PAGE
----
So as I'm gaining on Andale Gonzales, I'm not feeling the greatest traction up front, but is it possible that the tire is going to fail on my super sport touring bike and tire before getting around such a slug just because the tire is cold?

I can anecdotally conceive cold tire performance, but I have no quantitative basis otherwise. There seems to be so much noise in this that other factors seem to dominate.
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Old Yesterday, 09:27 PM   #43
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I think GaryJ might have been wrong.
Was he?

Why is it that a "race tire" will last half the time of a "performance street tire". Could it be that the race tire is a much softer compound to grip better? "Why, yes, blind rat, clutchslip, that might be the difference." I have run Pirelli SC tires on the street for-ev-ar. They warm up about 10% slower than true street tires, and hold the road at least 30% better than average street tires - on the street. But, that is my experience - YMMV.
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Old Today, 10:08 AM   #44
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Originally Posted by ctwo View Post

I recognize that tire performance is affected by temperature, but is there any legitimate concern when street riding within speed laws, or at least not in extreme excesses, <20% over? Is this really significant, and significantly different than sport tires?
Given <20% of speed limit? No. Not significant. Yes, some sport compound tires warm up more slowly than sport/touring compounds, but given the data in your question, not enough to matter.

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I am thinking about conversations on barf and all things mentioned. That's mostly what I think about when riding.
I'm taking you literally here, but suggest that what you should be thinking about all the time you are riding is the ride you are riding. Focus on the task at hand, stay 360 degree aware, have a Plan B in mind should a car do this or that, etc. Think about BARF crash analysis when you are not riding.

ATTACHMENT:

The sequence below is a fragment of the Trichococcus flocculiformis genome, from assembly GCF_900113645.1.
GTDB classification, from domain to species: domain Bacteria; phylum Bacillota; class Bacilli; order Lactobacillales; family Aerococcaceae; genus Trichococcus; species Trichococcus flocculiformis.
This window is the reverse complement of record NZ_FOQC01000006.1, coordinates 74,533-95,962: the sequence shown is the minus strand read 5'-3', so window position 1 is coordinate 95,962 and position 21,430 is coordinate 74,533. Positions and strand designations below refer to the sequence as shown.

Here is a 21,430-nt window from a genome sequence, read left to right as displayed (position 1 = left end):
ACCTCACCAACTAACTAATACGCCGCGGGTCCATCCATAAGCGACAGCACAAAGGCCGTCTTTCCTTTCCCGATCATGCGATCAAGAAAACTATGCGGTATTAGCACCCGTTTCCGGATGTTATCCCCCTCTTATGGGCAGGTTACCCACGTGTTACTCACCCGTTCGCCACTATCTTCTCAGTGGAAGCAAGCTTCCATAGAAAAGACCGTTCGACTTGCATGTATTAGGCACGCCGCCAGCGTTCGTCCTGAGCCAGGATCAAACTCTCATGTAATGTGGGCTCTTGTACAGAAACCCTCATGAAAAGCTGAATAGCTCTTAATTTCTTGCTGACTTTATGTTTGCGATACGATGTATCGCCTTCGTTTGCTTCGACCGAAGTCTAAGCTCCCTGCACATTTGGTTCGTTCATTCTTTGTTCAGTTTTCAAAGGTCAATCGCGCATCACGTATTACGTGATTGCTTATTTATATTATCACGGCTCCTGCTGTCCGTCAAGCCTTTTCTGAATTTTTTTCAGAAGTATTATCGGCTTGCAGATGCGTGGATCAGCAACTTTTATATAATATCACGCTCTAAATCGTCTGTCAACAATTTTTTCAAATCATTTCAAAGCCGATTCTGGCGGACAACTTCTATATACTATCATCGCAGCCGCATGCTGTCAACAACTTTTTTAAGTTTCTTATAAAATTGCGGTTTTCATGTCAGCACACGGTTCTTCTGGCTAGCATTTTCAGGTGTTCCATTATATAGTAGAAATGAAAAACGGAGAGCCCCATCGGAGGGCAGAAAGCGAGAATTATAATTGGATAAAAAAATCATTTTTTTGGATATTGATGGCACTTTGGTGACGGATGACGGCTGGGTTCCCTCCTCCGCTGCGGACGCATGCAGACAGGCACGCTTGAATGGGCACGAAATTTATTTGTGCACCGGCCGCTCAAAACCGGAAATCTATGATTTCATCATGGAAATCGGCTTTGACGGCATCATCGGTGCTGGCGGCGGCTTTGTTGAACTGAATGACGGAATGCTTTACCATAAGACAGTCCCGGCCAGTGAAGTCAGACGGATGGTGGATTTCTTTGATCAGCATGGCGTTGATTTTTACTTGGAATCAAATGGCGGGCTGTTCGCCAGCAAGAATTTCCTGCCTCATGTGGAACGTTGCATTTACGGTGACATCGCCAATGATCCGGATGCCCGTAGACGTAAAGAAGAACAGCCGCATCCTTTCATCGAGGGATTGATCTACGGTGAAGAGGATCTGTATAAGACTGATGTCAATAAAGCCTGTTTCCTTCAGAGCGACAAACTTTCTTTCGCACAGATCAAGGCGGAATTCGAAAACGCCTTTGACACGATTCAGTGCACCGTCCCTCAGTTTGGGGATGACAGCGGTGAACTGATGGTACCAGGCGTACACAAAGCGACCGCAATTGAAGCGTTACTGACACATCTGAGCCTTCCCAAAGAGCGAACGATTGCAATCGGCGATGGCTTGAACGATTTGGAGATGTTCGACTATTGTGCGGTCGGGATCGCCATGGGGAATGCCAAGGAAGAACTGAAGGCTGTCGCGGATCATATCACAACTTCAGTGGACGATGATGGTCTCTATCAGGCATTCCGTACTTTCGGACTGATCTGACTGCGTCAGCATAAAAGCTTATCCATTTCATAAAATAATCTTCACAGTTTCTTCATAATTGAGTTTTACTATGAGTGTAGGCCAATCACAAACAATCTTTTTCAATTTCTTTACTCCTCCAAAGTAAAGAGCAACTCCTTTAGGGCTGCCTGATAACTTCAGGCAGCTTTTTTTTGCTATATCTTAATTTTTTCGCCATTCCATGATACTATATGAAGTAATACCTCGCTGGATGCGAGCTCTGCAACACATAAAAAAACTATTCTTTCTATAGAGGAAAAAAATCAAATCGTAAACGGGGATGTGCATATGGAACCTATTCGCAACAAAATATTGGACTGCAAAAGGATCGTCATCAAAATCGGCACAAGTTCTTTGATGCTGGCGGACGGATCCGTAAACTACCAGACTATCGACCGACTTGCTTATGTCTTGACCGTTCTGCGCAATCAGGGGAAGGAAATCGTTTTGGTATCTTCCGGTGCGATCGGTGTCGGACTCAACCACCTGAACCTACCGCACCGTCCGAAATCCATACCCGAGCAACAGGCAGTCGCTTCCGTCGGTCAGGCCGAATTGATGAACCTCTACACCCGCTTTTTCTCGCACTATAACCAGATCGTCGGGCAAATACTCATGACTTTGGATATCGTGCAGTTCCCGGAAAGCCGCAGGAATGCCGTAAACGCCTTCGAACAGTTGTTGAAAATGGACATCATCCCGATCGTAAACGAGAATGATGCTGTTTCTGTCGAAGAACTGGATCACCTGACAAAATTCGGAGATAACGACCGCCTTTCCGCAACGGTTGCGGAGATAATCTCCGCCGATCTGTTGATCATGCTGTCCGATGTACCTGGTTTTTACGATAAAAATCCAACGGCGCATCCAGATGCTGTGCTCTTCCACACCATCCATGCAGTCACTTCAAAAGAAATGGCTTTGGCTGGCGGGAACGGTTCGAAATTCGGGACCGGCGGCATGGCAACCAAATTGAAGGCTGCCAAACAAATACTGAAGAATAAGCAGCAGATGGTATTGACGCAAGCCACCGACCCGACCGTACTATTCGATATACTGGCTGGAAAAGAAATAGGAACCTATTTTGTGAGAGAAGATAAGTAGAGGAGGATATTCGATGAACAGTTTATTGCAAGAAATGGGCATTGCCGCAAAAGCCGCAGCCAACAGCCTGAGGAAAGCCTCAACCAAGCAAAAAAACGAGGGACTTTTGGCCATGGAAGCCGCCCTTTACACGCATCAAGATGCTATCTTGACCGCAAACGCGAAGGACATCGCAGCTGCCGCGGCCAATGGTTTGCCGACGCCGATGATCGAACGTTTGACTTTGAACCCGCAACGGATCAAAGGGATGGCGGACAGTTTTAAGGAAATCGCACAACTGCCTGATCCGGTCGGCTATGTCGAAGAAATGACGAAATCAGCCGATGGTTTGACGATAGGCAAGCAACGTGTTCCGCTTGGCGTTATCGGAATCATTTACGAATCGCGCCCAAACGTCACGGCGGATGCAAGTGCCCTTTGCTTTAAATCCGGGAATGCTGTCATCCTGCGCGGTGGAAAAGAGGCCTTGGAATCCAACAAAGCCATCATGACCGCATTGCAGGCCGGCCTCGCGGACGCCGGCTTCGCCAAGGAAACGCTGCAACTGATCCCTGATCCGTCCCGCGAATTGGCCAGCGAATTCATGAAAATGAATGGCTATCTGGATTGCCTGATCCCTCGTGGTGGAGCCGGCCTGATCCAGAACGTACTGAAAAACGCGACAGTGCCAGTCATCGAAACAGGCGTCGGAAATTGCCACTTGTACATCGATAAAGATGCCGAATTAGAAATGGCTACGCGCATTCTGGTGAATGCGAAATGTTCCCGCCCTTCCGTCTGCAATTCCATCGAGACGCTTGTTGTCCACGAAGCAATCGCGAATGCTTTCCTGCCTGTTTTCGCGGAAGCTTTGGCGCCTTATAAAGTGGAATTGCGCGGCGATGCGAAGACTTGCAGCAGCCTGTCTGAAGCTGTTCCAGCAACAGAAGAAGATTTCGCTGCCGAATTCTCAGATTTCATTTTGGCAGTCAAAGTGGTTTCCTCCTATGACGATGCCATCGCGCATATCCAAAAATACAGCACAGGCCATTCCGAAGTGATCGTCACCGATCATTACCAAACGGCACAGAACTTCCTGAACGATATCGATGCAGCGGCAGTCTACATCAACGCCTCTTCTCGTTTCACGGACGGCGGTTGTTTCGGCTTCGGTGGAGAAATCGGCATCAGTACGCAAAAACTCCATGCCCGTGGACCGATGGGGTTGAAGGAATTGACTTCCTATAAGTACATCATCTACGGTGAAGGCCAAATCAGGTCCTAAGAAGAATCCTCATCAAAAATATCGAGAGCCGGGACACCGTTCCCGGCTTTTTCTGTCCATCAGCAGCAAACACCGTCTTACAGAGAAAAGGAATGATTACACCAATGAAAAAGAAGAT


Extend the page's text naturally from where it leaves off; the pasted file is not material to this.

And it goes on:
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Originally Posted by ctwo View Post
Is there any computer tech that can "take care of" front tire wash and a low side from it? My amateurish "feel" is that the front is going to slip away and I'll hit the pavement flat, and hard. I think most bikes are susceptible to improper throttle inputs. What bikes are immune from my throttle stupidity?

I wont pretend to know everything and just hope to learn something.
Front tire wash? What's that? I'll assume here we are not talking about hitting spilled diesel fuel or anti-freeze because those things can be there and they'll cause BIG loss of traction. I'm also assuming you have relatively fresh name brand tires and they are inflated properly. But clean road, it will take significant mis application of throttle to lose front tire traction. Loss of front traction while on the brakes is a different issue...

No bike is immune to "throttle stupidity." If you actually think you have that, as opposed to just day dreaming, then Track Day for you, because most track instructors know a thing or two about throttle and brake control, and they can explain it and demonstrate under way safer conditions than a freeway onramp.

Obviously, just my opinion here based on many years of riding, not meaning any of this as a "put down." I'm just sensing this from what you've written.